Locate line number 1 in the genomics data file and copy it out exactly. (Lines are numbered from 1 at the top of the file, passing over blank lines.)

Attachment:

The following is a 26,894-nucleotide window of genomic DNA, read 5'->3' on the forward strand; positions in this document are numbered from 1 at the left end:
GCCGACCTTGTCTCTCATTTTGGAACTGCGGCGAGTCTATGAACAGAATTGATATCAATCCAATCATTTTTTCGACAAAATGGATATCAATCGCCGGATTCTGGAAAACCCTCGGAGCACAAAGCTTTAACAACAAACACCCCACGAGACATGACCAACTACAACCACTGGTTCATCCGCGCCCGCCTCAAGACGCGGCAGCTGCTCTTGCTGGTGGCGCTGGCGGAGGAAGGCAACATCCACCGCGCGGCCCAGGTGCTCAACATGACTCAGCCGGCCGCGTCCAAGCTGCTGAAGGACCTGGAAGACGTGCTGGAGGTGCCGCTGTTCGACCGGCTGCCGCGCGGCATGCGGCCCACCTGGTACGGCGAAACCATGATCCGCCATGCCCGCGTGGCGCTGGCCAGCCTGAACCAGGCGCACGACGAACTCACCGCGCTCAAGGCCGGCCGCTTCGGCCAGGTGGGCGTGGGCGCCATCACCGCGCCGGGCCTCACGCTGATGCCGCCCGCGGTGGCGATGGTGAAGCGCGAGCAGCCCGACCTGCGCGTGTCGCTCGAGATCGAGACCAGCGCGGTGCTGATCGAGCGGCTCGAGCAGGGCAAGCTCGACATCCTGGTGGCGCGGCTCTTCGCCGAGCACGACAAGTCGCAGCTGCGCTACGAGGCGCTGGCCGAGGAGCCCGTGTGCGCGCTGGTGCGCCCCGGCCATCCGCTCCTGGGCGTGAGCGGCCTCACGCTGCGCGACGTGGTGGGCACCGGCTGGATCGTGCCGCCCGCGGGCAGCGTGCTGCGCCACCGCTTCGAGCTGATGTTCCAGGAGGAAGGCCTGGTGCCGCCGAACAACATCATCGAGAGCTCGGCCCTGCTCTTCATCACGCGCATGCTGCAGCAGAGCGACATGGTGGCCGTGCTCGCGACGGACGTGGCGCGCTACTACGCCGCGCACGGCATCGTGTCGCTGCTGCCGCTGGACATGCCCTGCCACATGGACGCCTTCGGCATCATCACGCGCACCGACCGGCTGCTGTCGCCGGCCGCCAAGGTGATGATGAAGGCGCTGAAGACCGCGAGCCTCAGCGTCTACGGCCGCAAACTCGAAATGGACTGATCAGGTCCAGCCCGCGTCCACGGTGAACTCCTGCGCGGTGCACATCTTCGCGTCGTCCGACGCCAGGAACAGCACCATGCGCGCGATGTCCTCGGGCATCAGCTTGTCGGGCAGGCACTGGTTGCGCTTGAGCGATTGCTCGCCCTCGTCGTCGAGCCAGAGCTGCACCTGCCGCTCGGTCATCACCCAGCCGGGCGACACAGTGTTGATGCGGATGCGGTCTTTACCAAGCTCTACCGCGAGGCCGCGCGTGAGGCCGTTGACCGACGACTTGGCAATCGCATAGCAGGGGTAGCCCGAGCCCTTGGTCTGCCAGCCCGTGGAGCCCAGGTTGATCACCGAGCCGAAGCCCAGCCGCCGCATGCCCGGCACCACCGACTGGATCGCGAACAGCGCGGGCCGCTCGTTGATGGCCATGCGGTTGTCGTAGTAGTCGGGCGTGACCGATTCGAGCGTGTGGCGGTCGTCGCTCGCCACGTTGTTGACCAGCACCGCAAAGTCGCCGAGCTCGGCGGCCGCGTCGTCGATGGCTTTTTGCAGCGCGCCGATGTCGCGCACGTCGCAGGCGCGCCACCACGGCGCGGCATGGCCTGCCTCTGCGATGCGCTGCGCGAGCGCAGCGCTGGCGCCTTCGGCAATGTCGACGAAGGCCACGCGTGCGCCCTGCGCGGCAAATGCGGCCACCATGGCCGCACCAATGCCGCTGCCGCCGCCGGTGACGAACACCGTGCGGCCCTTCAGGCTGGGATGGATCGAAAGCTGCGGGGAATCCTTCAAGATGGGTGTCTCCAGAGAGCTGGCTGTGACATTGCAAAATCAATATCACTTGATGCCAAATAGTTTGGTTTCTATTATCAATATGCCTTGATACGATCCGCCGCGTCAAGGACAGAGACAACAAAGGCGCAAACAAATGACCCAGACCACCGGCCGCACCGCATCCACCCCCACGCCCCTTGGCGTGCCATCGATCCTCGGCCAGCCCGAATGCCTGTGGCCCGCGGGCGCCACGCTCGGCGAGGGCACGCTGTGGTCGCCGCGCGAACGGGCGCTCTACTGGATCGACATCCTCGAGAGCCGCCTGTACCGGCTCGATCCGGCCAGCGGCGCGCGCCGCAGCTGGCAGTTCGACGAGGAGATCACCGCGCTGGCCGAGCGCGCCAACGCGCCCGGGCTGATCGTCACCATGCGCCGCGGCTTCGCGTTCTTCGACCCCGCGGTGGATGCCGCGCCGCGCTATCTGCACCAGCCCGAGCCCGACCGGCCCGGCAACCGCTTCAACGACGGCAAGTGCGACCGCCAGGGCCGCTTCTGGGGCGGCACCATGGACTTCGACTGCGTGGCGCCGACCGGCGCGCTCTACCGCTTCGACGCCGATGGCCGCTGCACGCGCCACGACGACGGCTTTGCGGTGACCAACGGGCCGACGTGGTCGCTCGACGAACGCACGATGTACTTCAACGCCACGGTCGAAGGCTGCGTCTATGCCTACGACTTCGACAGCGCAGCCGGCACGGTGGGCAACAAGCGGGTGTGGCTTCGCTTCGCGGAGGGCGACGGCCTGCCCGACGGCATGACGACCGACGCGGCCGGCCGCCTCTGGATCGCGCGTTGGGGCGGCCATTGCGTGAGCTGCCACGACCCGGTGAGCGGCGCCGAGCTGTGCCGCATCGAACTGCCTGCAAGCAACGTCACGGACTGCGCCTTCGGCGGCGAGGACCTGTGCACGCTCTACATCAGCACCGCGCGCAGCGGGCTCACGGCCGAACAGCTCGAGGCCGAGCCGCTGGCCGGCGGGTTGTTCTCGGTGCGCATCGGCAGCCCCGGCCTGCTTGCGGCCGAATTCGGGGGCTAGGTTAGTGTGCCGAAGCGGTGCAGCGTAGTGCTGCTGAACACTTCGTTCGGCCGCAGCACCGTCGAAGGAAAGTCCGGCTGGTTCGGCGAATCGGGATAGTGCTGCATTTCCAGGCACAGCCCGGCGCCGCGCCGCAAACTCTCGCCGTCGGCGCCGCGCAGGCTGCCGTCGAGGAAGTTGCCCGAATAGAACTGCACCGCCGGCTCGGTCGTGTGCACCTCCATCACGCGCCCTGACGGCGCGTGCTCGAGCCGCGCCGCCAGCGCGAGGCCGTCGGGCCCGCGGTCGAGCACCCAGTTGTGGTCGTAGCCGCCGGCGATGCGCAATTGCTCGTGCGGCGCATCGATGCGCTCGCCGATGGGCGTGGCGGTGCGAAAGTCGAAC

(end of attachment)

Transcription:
The following is a 26,894-nucleotide window of genomic DNA, read 5'->3' on the forward strand; positions in this document are numbered from 1 at the left end: